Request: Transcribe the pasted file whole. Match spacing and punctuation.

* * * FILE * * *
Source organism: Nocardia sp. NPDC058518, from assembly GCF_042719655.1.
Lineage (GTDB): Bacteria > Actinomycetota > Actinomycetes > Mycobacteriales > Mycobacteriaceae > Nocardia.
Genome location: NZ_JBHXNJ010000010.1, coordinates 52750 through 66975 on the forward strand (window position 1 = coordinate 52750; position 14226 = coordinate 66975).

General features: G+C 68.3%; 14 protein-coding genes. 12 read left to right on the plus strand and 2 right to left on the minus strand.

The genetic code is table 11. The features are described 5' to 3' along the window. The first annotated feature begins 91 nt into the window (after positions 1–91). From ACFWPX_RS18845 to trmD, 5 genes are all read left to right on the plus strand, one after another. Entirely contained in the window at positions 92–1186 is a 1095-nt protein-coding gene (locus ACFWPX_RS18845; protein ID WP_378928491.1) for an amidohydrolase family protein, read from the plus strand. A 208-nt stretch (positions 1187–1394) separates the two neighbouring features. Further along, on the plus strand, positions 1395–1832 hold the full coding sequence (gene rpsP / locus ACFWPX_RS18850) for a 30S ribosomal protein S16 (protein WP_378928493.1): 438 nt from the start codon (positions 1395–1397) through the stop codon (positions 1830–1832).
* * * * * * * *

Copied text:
Source organism: Nocardia sp. NPDC058518, from assembly GCF_042719655.1.
Lineage (GTDB): Bacteria > Actinomycetota > Actinomycetes > Mycobacteriales > Mycobacteriaceae > Nocardia.
Genome location: NZ_JBHXNJ010000010.1, coordinates 52750 through 66975 on the forward strand (window position 1 = coordinate 52750; position 14226 = coordinate 66975).

General features: G+C 68.3%; 14 protein-coding genes. 12 read left to right on the plus strand and 2 right to left on the minus strand.

The genetic code is table 11. The features are described 5' to 3' along the window. The first annotated feature begins 91 nt into the window (after positions 1–91). From ACFWPX_RS18845 to trmD, 5 genes are all read left to right on the plus strand, one after another. Entirely contained in the window at positions 92–1186 is a 1095-nt protein-coding gene (locus ACFWPX_RS18845; protein ID WP_378928491.1) for an amidohydrolase family protein, read from the plus strand. A 208-nt stretch (positions 1187–1394) separates the two neighbouring features. Further along, on the plus strand, positions 1395–1832 hold the full coding sequence (gene rpsP / locus ACFWPX_RS18850) for a 30S ribosomal protein S16 (protein WP_378928493.1): 438 nt from the start codon (positions 1395–1397) through the stop codon (positions 1830–1832).